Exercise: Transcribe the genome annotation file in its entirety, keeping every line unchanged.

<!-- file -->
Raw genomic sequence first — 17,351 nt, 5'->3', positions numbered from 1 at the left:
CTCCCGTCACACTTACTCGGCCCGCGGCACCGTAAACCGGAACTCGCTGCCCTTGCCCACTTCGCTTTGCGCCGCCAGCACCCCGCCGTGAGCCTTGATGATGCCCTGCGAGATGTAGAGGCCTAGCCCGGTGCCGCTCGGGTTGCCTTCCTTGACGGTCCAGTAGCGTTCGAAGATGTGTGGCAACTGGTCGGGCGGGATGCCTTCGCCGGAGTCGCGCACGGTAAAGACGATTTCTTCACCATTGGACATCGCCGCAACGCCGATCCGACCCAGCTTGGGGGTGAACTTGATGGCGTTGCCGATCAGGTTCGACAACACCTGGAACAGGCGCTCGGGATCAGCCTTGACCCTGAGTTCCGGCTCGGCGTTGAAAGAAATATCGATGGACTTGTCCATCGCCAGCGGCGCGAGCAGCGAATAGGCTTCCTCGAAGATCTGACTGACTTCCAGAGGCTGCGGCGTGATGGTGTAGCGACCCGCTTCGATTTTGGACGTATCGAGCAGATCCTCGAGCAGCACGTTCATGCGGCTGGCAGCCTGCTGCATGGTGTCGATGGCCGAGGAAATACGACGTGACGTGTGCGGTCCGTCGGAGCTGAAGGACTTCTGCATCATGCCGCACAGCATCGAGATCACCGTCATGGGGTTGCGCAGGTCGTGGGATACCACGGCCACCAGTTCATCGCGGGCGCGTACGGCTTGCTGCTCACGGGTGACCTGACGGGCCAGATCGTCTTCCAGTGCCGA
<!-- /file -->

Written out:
Raw genomic sequence first — 17,351 nt, 5'->3', positions numbered from 1 at the left:
CTCCCGTCACACTTACTCGGCCCGCGGCACCGTAAACCGGAACTCGCTGCCCTTGCCCACTTCGCTTTGCGCCGCCAGCACCCCGCCGTGAGCCTTGATGATGCCCTGCGAGATGTAGAGGCCTAGCCCGGTGCCGCTCGGGTTGCCTTCCTTGACGGTCCAGTAGCGTTCGAAGATGTGTGGCAACTGGTCGGGCGGGATGCCTTCGCCGGAGTCGCGCACGGTAAAGACGATTTCTTCACCATTGGACATCGCCGCAACGCCGATCCGACCCAGCTTGGGGGTGAACTTGATGGCGTTGCCGATCAGGTTCGACAACACCTGGAACAGGCGCTCGGGATCAGCCTTGACCCTGAGTTCCGGCTCGGCGTTGAAAGAAATATCGATGGACTTGTCCATCGCCAGCGGCGCGAGCAGCGAATAGGCTTCCTCGAAGATCTGACTGACTTCCAGAGGCTGCGGCGTGATGGTGTAGCGACCCGCTTCGATTTTGGACGTATCGAGCAGATCCTCGAGCAGCACGTTCATGCGGCTGGCAGCCTGCTGCATGGTGTCGATGGCCGAGGAAATACGACGTGACGTGTGCGGTCCGTCGGAGCTGAAGGACTTCTGCATCATGCCGCACAGCATCGAGATCACCGTCATGGGGTTGCGCAGGTCGTGGGATACCACGGCCACCAGTTCATCGCGGGCGCGTACGGCTTGCTGCTCACGGGTGACCTGACGGGCCAGATCGTCTTCCAGTGCCGA